But it’s also a process I’m grateful for, because it’s not just the number of books being published, but what’s being done to get them ready for being published. Each one is being polished and cleaned up, formatted and given the best cover art, strategized over and discussed ad nauseum. All to make sure that when the book finally does come out, it’s not just a great story, but one that’s free of typos and with words not falling off the page or some other unforgivable goof. I’m glad the process is slow, because I’d hate it if the process went by super-fast and when Rose did come out, it was full of errors and had terrible art. And I’m sure you would too.

So while it may take some more time before Rose comes out, I know the book is in good hands and I’m looking forward to the state it’ll be when it’s ready to be released. And I know that you’ll love it too.

In the meantime, I’ve got plenty of stuff to write and blog about (I might even have a new blog post tomorrow, depending on a couple of factors). And I can’t wait to share them with you. So until then, you all have a goodnight and pleasant nightmares, my Followers of Fear. I’m off to celebrate the month. After all, it is October. Plenty of material to review, plenty of stories to write, plenty of people to terrify senseless. I can’t wait.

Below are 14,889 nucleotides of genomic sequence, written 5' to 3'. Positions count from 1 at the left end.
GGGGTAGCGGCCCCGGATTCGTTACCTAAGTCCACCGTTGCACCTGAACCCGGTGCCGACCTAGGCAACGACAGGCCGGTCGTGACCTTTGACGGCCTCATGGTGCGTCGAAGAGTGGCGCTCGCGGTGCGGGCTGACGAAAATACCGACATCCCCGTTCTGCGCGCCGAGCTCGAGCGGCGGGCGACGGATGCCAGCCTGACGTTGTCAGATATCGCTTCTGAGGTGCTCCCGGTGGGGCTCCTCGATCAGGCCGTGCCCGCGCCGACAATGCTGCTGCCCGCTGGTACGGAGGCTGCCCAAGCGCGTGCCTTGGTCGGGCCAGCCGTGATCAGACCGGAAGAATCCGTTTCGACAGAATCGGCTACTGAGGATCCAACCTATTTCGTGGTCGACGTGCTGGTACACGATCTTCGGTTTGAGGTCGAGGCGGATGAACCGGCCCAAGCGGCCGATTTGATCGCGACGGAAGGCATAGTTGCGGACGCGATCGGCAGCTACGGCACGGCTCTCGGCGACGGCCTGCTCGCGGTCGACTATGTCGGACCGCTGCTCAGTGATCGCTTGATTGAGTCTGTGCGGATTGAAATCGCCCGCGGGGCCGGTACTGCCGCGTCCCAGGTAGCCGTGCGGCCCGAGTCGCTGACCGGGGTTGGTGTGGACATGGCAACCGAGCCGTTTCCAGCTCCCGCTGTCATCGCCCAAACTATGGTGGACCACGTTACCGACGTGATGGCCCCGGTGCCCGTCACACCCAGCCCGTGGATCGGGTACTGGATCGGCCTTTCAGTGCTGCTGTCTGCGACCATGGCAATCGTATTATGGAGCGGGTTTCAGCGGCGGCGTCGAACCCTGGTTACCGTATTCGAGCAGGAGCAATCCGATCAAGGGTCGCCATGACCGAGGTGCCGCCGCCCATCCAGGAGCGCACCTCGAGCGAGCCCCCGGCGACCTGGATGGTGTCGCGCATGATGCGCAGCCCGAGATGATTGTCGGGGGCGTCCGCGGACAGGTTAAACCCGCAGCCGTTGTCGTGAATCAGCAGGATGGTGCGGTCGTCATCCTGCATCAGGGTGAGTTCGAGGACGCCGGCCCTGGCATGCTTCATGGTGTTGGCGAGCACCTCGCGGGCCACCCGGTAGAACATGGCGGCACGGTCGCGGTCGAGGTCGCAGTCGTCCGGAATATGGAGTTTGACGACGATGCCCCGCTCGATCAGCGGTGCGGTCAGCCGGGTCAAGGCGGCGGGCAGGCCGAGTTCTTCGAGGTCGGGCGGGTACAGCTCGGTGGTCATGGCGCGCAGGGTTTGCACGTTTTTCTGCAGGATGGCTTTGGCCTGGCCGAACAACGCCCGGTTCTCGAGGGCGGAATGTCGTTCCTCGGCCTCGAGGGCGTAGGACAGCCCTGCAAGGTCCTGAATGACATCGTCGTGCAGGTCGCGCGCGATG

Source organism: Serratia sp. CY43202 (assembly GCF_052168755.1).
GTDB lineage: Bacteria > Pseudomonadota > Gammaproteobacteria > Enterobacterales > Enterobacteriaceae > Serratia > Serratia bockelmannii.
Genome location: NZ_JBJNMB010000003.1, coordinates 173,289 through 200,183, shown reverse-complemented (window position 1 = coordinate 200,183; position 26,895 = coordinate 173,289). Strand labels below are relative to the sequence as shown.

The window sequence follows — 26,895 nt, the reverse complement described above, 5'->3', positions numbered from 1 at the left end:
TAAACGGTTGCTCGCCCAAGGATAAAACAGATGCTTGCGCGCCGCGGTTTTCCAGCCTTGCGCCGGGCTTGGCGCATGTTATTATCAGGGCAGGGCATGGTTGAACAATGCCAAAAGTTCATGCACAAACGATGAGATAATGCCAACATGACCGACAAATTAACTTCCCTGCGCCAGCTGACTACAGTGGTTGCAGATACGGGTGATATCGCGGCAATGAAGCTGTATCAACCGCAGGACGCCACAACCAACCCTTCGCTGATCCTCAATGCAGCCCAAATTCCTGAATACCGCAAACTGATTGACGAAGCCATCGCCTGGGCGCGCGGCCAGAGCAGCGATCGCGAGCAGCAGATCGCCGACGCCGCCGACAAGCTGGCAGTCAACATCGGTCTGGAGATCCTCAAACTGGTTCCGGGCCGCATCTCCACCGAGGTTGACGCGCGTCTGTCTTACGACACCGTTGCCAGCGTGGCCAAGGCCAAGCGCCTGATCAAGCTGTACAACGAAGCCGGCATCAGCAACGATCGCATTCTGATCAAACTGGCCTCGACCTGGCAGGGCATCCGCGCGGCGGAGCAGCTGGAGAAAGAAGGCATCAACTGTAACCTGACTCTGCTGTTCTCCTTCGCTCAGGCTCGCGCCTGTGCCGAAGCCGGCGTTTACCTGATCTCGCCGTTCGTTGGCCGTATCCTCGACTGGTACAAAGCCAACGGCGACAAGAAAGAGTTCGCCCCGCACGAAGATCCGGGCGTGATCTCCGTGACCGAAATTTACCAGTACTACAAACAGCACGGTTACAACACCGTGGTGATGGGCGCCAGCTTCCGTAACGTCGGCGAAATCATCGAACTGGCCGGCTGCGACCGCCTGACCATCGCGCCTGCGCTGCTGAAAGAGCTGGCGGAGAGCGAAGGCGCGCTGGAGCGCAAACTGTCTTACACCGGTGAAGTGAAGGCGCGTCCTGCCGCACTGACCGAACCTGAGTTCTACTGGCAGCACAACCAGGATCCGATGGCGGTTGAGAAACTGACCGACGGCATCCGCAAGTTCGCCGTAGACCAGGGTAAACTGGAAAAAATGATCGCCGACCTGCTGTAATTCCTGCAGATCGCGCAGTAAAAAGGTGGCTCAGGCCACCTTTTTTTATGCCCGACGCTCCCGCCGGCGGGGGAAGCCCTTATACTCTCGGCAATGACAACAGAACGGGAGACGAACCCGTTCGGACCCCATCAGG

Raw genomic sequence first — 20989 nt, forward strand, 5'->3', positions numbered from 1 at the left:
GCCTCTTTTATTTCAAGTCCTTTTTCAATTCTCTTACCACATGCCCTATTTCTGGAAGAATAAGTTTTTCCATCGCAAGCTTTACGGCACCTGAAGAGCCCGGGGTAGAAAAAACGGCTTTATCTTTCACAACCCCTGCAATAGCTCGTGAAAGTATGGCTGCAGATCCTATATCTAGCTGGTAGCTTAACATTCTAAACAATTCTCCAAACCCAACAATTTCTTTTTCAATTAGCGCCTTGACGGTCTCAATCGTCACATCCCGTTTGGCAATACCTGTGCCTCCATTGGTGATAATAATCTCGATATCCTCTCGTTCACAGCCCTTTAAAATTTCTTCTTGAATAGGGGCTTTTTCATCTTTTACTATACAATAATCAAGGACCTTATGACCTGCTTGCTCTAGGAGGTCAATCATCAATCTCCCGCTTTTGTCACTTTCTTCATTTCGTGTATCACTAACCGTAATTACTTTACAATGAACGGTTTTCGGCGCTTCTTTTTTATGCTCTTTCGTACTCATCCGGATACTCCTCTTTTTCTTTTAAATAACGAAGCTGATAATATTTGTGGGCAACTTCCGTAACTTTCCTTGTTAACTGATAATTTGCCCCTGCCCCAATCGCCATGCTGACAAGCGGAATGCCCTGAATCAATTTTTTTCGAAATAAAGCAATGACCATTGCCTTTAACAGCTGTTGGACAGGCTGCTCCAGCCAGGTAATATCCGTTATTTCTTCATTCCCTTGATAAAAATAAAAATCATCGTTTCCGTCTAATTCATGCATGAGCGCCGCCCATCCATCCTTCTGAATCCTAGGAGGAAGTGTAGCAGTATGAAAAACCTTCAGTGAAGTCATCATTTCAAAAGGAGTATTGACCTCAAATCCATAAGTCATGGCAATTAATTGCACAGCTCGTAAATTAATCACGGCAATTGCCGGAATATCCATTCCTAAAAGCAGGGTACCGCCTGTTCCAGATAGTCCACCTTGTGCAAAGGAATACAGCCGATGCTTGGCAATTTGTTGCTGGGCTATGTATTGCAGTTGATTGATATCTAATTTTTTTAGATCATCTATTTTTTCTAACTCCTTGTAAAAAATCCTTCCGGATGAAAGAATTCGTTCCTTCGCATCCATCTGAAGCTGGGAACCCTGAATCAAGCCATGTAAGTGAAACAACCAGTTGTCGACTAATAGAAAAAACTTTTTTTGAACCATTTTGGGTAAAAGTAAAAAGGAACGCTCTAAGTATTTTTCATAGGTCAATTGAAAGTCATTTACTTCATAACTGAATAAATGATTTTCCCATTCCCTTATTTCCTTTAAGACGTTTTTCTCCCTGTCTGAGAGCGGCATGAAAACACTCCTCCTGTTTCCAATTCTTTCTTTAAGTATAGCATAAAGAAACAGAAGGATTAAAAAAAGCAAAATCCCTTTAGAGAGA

I’ll admit I’m a few days late to this, so perhaps the news has already gotten around and this post is unnecessary. But for those of you who haven’t heard, it seems that the saga that has been called Cockygate has reached its resolution. And you know what? It’s really good news.

Now if you haven’t heard, Cockygate got started around late April/early May in response to the actions of Faleena Hopkins (or as I prefer to call her, Lady Voldemort). Hopkins, a romance writer who wrote the “Cocker Brothers” series, tried to get a trademark on the word “cocky” when used in book or series titles. Now this word has, not surprisingly, been used in book titles well before Hopkins applied for her trademark, but that didn’t stop her from applying for it, and then going after independent authors that can’t afford lawsuits to either take the word “cocky” out of their book titles or take them off Amazon (seriously difficult either way you look at it) or they could face legal action.

And you wonder why I call her Lady Voldemort.